A new report by Boston Common Asset Management, Banking on a Low-Carbon Future, which examines climate management by 59 of the world’s largest banks has found urgent shortcomings that threaten to undermine efforts to support the transition to a low-carbon economy. Despite progress in some areas and several examples of individual best practice, the sector is failing to capture the risks and opportunities of climate change. The report supports the engagement letter – backed by over 100 investors with almost $2 trillion in assets under management – sent to over 60 banks last September asking about alignment with TCFD.
The investors call on banks to take four actions:
- Disclose their climate risk in line with TCFD recommendations
- Publish a company-wide, forward-looking strategy aligned with the Paris Agreement
- Set clear targets to increase and promote low-carbon products or services
- Disclose public policy positions related to climate change, and to influence their trade associations to take progressive positions on climate legislation.
- Our $2 trillion investor group engaged with 59 of world’s largest banks. The report criticizes banking sector’s “skin deep” attempts to capture climate risks and opportunities.
- 54% of banks support the Taskforce on Climate-related Financial Disclosures (TCFD), but pace of alignment is too slow.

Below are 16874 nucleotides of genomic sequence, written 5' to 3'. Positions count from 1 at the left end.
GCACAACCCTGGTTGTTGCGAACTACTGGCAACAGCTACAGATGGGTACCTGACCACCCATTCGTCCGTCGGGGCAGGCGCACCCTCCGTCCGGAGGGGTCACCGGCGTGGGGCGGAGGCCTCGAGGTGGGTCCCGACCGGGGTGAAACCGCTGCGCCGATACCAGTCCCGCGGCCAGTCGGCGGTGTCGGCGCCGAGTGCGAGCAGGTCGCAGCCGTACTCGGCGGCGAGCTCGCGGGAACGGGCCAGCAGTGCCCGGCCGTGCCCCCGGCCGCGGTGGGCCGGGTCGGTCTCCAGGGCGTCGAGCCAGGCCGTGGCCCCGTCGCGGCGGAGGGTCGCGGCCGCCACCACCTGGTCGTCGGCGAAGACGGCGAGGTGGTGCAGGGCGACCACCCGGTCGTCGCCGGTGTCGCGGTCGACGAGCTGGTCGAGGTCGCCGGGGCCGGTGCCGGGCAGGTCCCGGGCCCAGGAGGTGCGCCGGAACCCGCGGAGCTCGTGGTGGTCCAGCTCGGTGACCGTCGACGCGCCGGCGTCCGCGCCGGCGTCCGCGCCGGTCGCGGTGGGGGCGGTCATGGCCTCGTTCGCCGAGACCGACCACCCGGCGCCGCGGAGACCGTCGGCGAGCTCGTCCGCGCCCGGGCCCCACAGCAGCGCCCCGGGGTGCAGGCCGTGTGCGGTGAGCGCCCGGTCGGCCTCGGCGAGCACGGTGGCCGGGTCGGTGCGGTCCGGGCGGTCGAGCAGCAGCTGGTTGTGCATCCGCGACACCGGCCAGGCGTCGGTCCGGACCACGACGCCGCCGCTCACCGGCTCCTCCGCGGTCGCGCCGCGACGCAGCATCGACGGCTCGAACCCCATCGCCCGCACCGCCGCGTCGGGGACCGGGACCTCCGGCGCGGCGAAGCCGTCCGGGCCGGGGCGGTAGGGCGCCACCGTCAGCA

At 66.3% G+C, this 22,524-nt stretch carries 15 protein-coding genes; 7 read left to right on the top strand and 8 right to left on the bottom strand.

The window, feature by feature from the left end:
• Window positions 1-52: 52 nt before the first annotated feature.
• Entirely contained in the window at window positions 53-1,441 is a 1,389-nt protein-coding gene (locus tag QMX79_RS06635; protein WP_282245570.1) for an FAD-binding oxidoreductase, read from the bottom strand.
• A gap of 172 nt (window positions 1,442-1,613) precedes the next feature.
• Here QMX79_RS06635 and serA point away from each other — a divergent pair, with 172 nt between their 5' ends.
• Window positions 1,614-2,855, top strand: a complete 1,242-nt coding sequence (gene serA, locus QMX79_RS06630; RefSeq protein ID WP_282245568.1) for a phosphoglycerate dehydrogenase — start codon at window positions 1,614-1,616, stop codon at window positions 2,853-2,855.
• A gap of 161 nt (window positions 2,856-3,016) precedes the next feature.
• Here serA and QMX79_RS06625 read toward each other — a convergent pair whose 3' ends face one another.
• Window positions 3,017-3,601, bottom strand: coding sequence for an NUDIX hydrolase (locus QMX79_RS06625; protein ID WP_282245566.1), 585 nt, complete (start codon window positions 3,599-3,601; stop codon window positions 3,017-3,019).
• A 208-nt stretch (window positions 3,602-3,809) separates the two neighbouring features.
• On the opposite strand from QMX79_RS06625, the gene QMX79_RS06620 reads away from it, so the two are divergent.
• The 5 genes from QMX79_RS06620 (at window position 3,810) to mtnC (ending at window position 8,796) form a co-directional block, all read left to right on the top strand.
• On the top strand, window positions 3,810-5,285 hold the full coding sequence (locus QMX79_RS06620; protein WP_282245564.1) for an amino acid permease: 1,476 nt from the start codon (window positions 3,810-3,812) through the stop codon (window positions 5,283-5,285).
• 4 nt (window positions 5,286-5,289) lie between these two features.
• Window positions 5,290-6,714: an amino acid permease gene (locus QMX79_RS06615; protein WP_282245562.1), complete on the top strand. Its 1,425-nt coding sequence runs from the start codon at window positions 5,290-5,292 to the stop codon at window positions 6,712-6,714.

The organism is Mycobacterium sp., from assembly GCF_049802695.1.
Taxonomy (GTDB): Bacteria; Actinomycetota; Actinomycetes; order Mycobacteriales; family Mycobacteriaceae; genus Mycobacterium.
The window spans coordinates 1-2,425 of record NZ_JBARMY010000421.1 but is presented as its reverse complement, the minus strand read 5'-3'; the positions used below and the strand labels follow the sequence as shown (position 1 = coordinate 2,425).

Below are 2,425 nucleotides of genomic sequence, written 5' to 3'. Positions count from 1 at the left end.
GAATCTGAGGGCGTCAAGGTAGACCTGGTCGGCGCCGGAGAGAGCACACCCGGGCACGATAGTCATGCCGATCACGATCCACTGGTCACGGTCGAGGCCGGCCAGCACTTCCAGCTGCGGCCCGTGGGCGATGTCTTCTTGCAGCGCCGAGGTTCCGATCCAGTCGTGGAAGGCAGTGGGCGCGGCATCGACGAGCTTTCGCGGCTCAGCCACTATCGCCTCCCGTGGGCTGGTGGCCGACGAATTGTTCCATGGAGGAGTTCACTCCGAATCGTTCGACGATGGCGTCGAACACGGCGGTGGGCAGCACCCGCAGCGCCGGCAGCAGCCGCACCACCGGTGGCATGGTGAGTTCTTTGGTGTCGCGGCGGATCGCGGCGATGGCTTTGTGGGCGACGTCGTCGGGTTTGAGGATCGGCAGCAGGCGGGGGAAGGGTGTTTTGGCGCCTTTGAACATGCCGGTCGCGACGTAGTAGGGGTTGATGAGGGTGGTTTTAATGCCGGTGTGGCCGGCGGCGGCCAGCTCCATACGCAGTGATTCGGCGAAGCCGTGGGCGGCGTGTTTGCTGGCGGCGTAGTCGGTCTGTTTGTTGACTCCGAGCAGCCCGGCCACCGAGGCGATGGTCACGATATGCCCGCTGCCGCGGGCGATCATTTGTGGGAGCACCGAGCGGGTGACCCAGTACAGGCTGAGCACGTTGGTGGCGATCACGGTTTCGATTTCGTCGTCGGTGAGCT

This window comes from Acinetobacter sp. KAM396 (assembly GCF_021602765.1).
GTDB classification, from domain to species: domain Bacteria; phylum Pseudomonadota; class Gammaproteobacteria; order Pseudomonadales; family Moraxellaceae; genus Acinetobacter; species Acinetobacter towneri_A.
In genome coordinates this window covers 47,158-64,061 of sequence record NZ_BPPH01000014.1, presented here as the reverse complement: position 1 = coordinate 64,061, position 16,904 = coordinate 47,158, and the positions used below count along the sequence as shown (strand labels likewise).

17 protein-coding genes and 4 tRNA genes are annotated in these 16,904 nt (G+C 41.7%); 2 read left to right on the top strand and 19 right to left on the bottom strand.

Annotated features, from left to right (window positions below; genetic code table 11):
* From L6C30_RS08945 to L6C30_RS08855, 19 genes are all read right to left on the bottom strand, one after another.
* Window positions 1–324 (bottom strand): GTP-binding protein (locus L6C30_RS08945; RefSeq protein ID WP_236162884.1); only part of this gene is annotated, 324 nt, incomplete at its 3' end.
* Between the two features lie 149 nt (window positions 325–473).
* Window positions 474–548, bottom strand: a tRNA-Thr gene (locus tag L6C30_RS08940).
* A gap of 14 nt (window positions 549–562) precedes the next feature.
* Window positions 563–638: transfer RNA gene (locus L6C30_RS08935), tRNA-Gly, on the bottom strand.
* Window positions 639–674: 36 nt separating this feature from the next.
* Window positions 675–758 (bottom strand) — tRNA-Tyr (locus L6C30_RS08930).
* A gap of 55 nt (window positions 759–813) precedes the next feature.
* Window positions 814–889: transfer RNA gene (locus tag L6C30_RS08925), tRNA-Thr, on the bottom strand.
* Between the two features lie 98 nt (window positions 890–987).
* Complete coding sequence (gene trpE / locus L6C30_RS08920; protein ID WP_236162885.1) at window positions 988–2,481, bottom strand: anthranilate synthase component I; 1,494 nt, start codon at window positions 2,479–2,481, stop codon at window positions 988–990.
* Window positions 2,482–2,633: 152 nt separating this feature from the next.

- Less than half (49%) of banks are implementing climate risk assessments or 2ºC scenario analysis, which means decision-making on portfolio shifts is not supported by robust data.
- Despite widespread disclosure of their low carbon products and services, only 46% of banks set explicit targets to promote such products/services.
- A majority of banks (61%) have failed to restrict the financing of coal – the most carbon intensive energy source. And the global banking sector provided $600 billion in financing for the top 120 coal plant developers between 2014 and September 2017.
- Only two in five banks (41%) ensure the trade associations or industry groups they are members adopt progressive climate policies.
The report however does commend the sector for some high-level advances including:
- Almost all are involved in industry or multi-stakeholder groups to advance knowledge-sharing and collaboration around climate risks and solutions
- 95% have adopted some degree of governance for climate issues internally; and 95% provide some disclosure on low-carbon products and services.
- Explicit exclusions for the financing of the most intensive high-carbon sectors (such as tar sands) are becoming an industry norm – 71% have adopted public exclusion policies linked to such carbon-intensive practices.
This report, which is the latest in a series of analyses undertaken since 2014, examines the progress of 59 of the world’s largest banks in making this critical business shift. This year we worked with regional partners ShareAction (UK), whose research on 15 European banks supported our analysis, SHARE (Canada), and Australian Ethical Investment (Australia). The report finds some wide regional differences between banks around the world. For example, 80% of European banks have undertaken climate-risk assessments, compared with an average of 33% of banks in each of the North America, Developed Asia and emerging market regions.